As the proposal of new gambling legislation raised fears that tax breaks could be removed, the bookmakers were struggling to find backers yesterday with both Ladbrokes and William Hill finishing off the pace.
The two were knocked back 2.5p to 144.1p and 8.4p to 215.9p respectively on the mid-tier index after the Department for Culture, Media and Sport (DCMS) announced plans to force all offshore gambling companies operating in the UK to apply for a Gambling Commission licence.
Although no details on accompanying tax measures were released, Evolution Securities' James Hollins noted the DCMS's statement that offshore operators were not "bearing a fair share of the costs of regulation", saying this "firmly implies... that taxation will become part of the new legislation".
With both groups' having moved some of their operations overseas, the cost to Ladbrokes and William Hill could be as much as £30m each year, the analyst estimated, "thus representing a clear medium-term disruption".
However, the analyst added that he believed both "could recoup the majority of this lost income from the market share gains that would follow", saying "the smaller, weaker-branded operators will end up with unworkable financial models".
Betfair, which moved some of its operations to Gibraltar earlier in the year, was also lower, slipping 24p to 682p.
A rush of activity from the ratings agencies late on Wednesday, with Moody's warning the US it could cut its debt rating while Fitch downgraded Greece once again, meant the FTSE 100 closed 59.48 points worse off at 5,846.95.
The banking sector was largely behind, but Lloyds Banking Group managed to buck the trend, easing forwards 1.42p to 45.82p. It was given a boost by Goldman Sachs, which said it expects the company "to deliver high steady-state returns and payout ratios, supported by its dominant market position in the UK retail banking market".
With investors keen on the security of gold, the yellow metal managed to reach a new record high yet again. Unsurprisingly, it gave the gold miners a boost, pushing Fresnillo and Randgold Resources up 75p to 1,595p and 25p to 5,465p respectively while Petropavlovsk powered forwards 26.5p to 823.5p.
Vague bid speculation around Rexam meant the can manufacturer was fizzing up the leaderboard, and it finished 1.8p higher at 378.9p as market gossips suggested it could receive an offer worth up to 495p a share. Its peers Ball and Crown were both being suggested as potential aggressors, though traders were highly sceptical over whether such a deal would gain regulatory approval.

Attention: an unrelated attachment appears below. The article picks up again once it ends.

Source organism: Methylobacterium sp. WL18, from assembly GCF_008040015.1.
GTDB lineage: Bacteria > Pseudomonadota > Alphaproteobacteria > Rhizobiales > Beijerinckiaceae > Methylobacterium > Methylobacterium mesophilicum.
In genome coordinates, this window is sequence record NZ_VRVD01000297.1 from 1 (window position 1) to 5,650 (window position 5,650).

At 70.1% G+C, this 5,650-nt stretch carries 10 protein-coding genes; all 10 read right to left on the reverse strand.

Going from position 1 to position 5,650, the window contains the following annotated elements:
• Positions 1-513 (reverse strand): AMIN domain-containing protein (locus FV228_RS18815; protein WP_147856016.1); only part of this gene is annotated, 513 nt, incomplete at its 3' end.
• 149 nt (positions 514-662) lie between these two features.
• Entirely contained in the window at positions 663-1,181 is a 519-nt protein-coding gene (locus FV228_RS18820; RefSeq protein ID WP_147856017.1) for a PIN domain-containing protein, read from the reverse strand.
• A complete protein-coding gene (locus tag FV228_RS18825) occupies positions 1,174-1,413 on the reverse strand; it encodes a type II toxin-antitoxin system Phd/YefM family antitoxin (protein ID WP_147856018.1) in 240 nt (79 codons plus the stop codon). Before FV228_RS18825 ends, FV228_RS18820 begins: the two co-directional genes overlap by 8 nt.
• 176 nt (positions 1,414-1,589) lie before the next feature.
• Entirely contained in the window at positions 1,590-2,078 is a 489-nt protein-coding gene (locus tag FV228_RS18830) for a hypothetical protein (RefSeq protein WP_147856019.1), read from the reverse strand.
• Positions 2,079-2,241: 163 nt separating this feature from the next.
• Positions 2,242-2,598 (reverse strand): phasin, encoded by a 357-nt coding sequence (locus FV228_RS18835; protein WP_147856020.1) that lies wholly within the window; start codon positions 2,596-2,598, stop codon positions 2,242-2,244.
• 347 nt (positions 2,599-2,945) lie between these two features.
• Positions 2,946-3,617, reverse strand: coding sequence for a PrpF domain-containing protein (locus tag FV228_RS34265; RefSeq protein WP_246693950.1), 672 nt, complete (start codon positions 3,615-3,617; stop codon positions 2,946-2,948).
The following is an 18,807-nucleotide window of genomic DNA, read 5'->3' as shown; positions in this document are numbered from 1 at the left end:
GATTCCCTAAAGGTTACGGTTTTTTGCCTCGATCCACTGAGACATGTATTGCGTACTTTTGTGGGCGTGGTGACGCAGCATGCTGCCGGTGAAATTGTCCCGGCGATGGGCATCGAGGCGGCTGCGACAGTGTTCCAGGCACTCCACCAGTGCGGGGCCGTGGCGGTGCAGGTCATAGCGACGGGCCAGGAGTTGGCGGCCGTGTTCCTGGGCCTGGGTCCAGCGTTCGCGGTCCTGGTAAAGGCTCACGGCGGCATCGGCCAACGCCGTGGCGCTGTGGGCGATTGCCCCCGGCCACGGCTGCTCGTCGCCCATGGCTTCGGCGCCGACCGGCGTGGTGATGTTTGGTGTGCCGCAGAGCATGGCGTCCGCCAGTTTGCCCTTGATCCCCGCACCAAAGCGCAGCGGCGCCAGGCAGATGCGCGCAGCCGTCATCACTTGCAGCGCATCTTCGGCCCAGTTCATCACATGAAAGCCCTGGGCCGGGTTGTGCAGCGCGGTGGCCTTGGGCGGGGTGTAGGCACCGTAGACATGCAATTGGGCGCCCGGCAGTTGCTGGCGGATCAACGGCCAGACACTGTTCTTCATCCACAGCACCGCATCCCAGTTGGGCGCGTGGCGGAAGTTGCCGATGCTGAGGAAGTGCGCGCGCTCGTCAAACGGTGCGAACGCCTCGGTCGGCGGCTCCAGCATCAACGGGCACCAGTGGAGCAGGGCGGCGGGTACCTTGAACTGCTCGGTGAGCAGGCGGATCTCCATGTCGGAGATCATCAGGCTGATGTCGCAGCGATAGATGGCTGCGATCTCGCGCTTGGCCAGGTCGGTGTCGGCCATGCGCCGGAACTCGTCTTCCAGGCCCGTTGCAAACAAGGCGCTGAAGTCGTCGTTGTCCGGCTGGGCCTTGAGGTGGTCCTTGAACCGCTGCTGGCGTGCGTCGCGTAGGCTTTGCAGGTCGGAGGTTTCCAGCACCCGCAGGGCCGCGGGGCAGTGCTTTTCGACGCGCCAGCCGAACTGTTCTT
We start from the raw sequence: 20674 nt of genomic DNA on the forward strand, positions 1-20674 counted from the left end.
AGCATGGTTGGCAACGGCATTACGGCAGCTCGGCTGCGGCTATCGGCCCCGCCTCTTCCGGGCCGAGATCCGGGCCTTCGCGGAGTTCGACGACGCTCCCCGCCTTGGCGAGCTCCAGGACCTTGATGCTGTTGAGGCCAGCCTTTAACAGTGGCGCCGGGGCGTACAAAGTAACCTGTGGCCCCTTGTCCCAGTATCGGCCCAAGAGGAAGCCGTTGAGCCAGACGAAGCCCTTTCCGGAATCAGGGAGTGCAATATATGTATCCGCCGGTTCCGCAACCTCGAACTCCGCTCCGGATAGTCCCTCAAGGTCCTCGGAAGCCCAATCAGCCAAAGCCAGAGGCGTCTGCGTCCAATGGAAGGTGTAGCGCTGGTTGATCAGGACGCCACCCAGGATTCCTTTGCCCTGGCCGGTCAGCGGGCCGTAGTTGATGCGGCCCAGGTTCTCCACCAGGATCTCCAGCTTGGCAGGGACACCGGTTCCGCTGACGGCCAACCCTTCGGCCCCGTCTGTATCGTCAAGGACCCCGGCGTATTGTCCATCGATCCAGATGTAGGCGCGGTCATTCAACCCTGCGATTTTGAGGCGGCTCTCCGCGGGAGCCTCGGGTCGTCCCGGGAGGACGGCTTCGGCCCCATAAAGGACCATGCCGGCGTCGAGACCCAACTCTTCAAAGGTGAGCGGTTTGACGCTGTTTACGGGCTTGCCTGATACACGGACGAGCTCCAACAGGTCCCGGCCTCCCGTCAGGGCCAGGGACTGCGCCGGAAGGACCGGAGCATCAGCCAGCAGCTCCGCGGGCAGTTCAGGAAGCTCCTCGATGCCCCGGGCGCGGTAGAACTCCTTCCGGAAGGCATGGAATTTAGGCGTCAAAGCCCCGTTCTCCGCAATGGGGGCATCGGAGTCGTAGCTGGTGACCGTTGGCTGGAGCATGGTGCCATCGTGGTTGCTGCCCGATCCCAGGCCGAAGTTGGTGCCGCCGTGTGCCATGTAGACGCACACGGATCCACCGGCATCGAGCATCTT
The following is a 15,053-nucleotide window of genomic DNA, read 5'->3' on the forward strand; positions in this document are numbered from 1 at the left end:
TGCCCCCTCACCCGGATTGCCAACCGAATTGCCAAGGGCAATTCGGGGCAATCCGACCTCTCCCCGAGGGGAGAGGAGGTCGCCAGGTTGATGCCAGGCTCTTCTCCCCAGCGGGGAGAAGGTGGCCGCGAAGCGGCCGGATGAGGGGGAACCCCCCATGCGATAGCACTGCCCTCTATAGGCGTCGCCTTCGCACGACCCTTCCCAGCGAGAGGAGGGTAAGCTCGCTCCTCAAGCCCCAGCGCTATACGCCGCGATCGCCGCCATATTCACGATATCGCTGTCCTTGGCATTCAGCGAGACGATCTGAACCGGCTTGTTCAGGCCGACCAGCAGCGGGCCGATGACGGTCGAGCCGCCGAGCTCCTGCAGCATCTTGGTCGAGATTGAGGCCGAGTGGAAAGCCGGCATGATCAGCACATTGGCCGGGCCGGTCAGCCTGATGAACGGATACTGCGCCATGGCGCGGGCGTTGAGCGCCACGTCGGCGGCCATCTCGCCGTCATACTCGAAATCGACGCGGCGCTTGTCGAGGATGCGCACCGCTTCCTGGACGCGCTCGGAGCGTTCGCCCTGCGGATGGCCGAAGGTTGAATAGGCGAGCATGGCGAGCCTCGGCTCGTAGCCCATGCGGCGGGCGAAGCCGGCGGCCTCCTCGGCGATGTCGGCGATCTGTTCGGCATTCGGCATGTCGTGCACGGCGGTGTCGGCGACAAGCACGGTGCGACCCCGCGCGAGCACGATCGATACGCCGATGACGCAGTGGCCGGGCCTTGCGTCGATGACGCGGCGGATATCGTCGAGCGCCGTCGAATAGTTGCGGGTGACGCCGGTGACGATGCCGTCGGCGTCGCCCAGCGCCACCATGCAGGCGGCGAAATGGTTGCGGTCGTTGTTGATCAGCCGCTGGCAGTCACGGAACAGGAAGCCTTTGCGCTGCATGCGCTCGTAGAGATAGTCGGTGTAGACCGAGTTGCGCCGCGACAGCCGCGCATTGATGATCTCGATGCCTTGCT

Elsewhere, BP ticked up 1.45p to 457.95 following the news that its US peer ConocoPhillips is splitting itself in two. City scribblers have previously suggested that BP could benefit from such a move itself, with Investec in May recommending a "radical three-way demerger".
At the other end, Petrofac slid 57p to 1,445p after Barclays Capital cut its advice on the oil services group to "underweight". Meanwhile, investors were checking out of InterContinental Hotels following disappointing figures from Marriott International, which reduced its earnings expectations for the year, leaving its British peer 41p behind at 1,241p.
Some major management changes were forcing moves on the FTSE 250, as the news that Premier Foods had managed to poach Kraft's top man in Europe saw the Hovis owner surge forwards 3.56p to 21.66, a shift of nearly 20 per cent. Mike Clarke will become Premier's chief executive at the start of September, and Panmure Gordon welcomed the appointment, saying he "has the brand credentials that the market was looking for".
Unfortunately for Mitchells & Butlers, there was a rather less cheerful reaction to its announcement that the pubs group's third chairman in 18 months had walked out the door. The company, which currently does not have a chief executive, was pegged back 10.6p to 295p as Peel Hunt slapped a "sell" rating on its shares.
Charter International's revelation that Melrose had raised its takeover approach to 840p a share pushed the equipment maker up 12p to 829p. Recent speculation has suggested the buyout company – down 2.2p to 359.8p – could face competition from a rival aggressor, while market voices said the new offer was still too low and that they expected Melrose may end up having to pay between 850p and 900p a pop.
Elsewhere, the new turnaround plan from Yell failed to excite investors, as the Yellow Pages publisher retreated nearly 25 per cent. The decline of 2.6p to 8.4p on the small-cap index came after the group said it was going to become an online hub for local companies, adding that it expected three-quarters of its operations to be online by the end of the four-year plan.